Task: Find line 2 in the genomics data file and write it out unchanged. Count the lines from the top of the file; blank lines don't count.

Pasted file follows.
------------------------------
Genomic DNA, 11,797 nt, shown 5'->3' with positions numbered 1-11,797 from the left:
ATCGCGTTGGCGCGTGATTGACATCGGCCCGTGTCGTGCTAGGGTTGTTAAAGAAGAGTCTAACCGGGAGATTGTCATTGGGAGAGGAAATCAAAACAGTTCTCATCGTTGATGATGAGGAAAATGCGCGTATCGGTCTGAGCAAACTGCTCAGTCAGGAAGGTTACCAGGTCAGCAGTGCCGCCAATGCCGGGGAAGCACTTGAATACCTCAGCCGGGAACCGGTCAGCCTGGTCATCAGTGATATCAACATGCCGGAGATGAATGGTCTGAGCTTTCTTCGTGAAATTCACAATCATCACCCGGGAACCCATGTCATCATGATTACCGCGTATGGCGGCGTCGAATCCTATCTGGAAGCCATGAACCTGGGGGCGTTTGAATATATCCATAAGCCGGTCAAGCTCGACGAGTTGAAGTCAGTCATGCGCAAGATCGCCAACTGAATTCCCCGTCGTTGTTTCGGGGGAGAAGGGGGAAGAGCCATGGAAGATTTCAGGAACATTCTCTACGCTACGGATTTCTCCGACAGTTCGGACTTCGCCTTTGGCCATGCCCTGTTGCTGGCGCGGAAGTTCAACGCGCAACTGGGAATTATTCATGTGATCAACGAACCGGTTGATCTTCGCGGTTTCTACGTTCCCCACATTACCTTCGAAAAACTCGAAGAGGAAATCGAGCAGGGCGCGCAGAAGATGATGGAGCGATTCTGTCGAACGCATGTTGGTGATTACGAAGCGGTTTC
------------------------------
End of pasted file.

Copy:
ATCGCGTTGGCGCGTGATTGACATCGGCCCGTGTCGTGCTAGGGTTGTTAAAGAAGAGTCTAACCGGGAGATTGTCATTGGGAGAGGAAATCAAAACAGTTCTCATCGTTGATGATGAGGAAAATGCGCGTATCGGTCTGAGCAAACTGCTCAGTCAGGAAGGTTACCAGGTCAGCAGTGCCGCCAATGCCGGGGAAGCACTTGAATACCTCAGCCGGGAACCGGTCAGCCTGGTCATCAGTGATATCAACATGCCGGAGATGAATGGTCTGAGCTTTCTTCGTGAAATTCACAATCATCACCCGGGAACCCATGTCATCATGATTACCGCGTATGGCGGCGTCGAATCCTATCTGGAAGCCATGAACCTGGGGGCGTTTGAATATATCCATAAGCCGGTCAAGCTCGACGAGTTGAAGTCAGTCATGCGCAAGATCGCCAACTGAATTCCCCGTCGTTGTTTCGGGGGAGAAGGGGGAAGAGCCATGGAAGATTTCAGGAACATTCTCTACGCTACGGATTTCTCCGACAGTTCGGACTTCGCCTTTGGCCATGCCCTGTTGCTGGCGCGGAAGTTCAACGCGCAACTGGGAATTATTCATGTGATCAACGAACCGGTTGATCTTCGCGGTTTCTACGTTCCCCACATTACCTTCGAAAAACTCGAAGAGGAAATCGAGCAGGGCGCGCAGAAGATGATGGAGCGATTCTGTCGAACGCATGTTGGTGATTACGAAGCGGTTTC